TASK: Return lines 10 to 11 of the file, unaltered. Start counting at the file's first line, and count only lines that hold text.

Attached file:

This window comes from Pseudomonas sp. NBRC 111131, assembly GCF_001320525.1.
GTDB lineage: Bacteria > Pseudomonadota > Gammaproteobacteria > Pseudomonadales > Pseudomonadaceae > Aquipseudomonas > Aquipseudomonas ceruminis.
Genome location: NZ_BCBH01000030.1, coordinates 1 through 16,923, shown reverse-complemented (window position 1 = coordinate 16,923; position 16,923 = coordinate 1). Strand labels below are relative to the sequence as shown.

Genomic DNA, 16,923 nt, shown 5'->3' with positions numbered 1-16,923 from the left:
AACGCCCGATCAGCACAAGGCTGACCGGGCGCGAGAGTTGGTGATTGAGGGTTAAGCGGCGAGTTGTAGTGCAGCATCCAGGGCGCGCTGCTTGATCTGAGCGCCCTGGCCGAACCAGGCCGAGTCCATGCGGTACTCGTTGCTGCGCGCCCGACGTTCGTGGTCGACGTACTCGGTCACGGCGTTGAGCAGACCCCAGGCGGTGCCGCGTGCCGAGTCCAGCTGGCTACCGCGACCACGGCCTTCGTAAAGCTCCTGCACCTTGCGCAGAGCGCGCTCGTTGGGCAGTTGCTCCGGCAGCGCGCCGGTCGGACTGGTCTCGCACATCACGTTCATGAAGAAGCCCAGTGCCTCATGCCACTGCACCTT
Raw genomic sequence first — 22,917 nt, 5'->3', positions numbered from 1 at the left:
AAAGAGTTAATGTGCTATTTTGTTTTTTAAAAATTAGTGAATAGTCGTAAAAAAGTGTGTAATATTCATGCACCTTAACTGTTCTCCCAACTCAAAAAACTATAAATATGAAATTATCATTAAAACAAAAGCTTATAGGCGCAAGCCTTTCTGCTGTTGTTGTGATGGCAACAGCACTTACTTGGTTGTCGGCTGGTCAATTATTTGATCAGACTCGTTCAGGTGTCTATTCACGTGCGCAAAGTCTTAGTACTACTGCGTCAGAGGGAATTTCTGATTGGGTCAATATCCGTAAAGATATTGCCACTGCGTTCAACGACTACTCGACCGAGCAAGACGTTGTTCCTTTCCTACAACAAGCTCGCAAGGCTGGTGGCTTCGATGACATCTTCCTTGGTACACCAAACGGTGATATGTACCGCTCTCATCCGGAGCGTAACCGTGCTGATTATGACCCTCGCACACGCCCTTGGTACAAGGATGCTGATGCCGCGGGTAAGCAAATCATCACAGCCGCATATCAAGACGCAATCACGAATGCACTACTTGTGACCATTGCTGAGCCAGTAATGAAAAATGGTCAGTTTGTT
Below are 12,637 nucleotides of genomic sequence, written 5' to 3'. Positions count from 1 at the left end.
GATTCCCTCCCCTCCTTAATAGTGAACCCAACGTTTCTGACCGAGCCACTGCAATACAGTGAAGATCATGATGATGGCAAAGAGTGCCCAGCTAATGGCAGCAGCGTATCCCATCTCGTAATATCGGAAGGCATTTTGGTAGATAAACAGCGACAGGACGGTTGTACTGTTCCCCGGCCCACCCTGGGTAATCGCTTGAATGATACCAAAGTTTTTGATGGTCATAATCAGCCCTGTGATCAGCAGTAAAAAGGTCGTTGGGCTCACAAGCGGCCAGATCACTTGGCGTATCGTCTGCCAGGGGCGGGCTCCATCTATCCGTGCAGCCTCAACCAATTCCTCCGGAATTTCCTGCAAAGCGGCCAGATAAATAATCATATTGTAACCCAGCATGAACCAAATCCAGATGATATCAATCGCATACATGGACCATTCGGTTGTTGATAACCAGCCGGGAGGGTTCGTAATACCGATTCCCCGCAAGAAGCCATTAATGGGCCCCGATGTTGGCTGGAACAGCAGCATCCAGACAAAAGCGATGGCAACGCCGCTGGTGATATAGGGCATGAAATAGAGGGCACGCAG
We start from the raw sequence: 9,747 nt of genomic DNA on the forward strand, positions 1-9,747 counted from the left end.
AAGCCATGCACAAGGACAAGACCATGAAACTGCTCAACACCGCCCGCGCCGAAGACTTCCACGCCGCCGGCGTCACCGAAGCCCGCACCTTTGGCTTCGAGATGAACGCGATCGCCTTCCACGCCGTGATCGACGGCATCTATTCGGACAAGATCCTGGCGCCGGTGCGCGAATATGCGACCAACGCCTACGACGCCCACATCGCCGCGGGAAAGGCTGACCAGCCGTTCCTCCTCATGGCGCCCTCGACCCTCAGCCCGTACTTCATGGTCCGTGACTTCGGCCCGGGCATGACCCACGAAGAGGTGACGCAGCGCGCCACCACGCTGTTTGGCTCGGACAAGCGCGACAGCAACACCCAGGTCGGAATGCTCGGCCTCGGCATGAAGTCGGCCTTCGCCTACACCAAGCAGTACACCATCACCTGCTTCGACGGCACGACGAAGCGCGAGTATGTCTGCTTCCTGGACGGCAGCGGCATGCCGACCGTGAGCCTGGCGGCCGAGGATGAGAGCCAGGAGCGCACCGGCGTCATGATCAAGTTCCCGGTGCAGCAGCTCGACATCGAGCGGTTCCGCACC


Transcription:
We start from the raw sequence: 9,747 nt of genomic DNA on the forward strand, positions 1-9,747 counted from the left end.
AAGCCATGCACAAGGACAAGACCATGAAACTGCTCAACACCGCCCGCGCCGAAGACTTCCACGCCGCCGGCGTCACCGAAGCCCGCACCTTTGGCTTCGAGATGAACGCGATCGCCTTCCACGCCGTGATCGACGGCATCTATTCGGACAAGATCCTGGCGCCGGTGCGCGAATATGCGACCAACGCCTACGACGCCCACATCGCCGCGGGAAAGGCTGACCAGCCGTTCCTCCTCATGGCGCCCTCGACCCTCAGCCCGTACTTCATGGTCCGTGACTTCGGCCCGGGCATGACCCACGAAGAGGTGACGCAGCGCGCCACCACGCTGTTTGGCTCGGACAAGCGCGACAGCAACACCCAGGTCGGAATGCTCGGCCTCGGCATGAAGTCGGCCTTCGCCTACACCAAGCAGTACACCATCACCTGCTTCGACGGCACGACGAAGCGCGAGTATGTCTGCTTCCTGGACGGCAGCGGCATGCCGACCGTGAGCCTGGCGGCCGAGGATGAGAGCCAGGAGCGCACCGGCGTCATGATCAAGTTCCCGGTGCAGCAGCTCGACATCGAGCGGTTCCGCACC